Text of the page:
Track I. Enabling Work and Supporting Livelihoods:  

Save the Now (I_005) 
○ Problem: During the complete or partial lockdown these vulnerable workforce has been exposed to extreme situations where their small daily wage is not attainable any more.
○ Solution: Voucher/Coupon platform that allows community members to contribute to their members in distress by pre-buying their services/products during the time of the lockdown. 


Sebenza (I_018) 
○ Problem: Covid-19 has left informal workers without a safety net across Africa, as they've been displaced or seen incomes significantly reduced.
○ Solution: Sebenza matches displaced informal job seekers with newly created jobs through a simple USSD Platform.


Usawa (I_043) 
○ Problem: Shutting down informal markets is not a feasible option to stem the spread of COVID-19, and therefore, we need a novel solution that allows people to make a living and maintain social distancing.
○ Solution: To reduce infection risk in the markets, we propose a density feedback system,and depending on the local context, customer density will be estimated through drones, cell density, or ticketing.


Track J. Combating Misinformation: 

VetAfrica (J_003)
○ Problem: We're looking to address the problem of misinformation regarding Covid19 among vulnerable people who do not have access to the internet in Uganda.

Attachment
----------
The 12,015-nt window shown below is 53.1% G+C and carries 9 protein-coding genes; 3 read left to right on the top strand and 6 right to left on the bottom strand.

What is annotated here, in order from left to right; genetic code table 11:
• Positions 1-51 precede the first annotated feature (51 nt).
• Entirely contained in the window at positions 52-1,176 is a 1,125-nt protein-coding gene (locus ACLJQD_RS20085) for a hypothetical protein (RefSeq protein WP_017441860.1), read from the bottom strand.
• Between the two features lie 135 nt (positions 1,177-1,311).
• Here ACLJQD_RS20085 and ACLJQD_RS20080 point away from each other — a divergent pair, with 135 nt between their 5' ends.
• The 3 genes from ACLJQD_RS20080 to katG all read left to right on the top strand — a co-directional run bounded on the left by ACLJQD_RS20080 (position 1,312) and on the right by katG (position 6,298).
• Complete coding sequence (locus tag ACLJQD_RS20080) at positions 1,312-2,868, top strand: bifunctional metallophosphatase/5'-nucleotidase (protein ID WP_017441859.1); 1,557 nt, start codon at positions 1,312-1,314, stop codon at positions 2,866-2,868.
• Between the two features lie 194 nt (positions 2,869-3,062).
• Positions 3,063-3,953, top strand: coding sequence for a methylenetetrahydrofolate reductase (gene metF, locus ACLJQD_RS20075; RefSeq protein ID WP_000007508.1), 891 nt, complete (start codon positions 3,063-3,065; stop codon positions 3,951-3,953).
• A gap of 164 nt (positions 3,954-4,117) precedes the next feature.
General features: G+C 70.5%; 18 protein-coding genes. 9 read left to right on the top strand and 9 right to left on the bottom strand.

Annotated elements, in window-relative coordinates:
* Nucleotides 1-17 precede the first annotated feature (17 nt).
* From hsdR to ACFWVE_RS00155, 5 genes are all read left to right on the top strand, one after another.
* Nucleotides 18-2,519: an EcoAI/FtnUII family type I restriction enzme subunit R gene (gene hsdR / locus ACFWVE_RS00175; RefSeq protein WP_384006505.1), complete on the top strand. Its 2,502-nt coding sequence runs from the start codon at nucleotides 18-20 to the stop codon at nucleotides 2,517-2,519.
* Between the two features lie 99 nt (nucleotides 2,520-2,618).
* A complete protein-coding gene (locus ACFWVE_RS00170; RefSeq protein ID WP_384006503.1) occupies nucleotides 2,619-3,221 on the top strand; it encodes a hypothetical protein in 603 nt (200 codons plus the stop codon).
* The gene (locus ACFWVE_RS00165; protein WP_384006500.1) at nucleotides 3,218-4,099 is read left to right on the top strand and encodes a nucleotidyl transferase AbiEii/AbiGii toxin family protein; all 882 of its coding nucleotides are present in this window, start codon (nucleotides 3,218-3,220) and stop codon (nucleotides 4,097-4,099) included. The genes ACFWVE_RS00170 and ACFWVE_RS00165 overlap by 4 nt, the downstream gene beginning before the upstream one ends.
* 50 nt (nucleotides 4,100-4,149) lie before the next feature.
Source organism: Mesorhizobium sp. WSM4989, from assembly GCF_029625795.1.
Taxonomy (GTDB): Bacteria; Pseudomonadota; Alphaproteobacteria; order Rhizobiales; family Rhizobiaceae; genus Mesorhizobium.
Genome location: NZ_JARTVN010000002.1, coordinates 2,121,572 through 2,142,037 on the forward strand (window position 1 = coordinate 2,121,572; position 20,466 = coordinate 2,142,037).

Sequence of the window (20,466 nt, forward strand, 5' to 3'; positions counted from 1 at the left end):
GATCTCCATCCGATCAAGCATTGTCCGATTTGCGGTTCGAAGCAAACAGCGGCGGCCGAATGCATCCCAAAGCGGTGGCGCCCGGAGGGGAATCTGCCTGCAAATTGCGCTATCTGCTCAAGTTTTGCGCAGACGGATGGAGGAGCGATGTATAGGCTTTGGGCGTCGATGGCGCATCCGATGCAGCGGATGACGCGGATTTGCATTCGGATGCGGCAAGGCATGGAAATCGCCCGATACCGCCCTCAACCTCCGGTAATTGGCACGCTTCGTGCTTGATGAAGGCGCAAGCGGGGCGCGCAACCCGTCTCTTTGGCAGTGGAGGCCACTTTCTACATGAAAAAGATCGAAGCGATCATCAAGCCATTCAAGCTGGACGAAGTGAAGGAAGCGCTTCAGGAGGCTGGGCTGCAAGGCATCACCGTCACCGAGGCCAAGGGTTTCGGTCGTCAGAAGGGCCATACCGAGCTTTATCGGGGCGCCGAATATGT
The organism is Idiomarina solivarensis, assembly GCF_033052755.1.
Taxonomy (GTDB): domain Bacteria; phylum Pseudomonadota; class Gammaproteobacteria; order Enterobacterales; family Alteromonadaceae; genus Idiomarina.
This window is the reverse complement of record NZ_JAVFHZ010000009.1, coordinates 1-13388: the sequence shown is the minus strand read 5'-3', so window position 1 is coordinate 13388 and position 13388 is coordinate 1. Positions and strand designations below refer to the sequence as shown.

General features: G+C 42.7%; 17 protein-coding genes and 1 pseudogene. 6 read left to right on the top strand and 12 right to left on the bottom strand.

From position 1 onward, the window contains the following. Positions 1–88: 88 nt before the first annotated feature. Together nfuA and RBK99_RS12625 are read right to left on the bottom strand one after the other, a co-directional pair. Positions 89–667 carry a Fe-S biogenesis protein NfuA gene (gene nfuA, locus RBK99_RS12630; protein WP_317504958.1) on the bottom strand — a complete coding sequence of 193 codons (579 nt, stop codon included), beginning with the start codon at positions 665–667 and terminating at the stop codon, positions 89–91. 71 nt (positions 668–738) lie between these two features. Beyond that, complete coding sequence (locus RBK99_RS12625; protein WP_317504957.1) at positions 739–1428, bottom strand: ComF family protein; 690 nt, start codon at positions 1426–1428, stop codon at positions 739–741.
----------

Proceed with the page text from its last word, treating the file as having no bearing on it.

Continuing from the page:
○ Solution: We're building an AI Chatbot with USSD functionality which would be easily accessible to vulnerable people who do not have internet enabled phones. 


AltLearn (J_023)
○ Problem: Children under 15 in Africa reprensent 41% of the whole population but are not targeted by Covid19 communication resulting to them being infected and infect people as they dont know the barrier gestures.
○ Solution: We are developing audio-enabled, low literacy, written content to help target children under 15 in Africa in order to provide them trusted accurate information related to COVID-19.


MLP Rocket (J_042)
○ Problem: African smartphone users between the ages of 39 and 65 need a way to verify information that they receive and share concerning the prevention, management, and statistics of the COVID-19 pandemic.
○ Solution: A platform that combats misinformation by checking the accuracy of information agains
.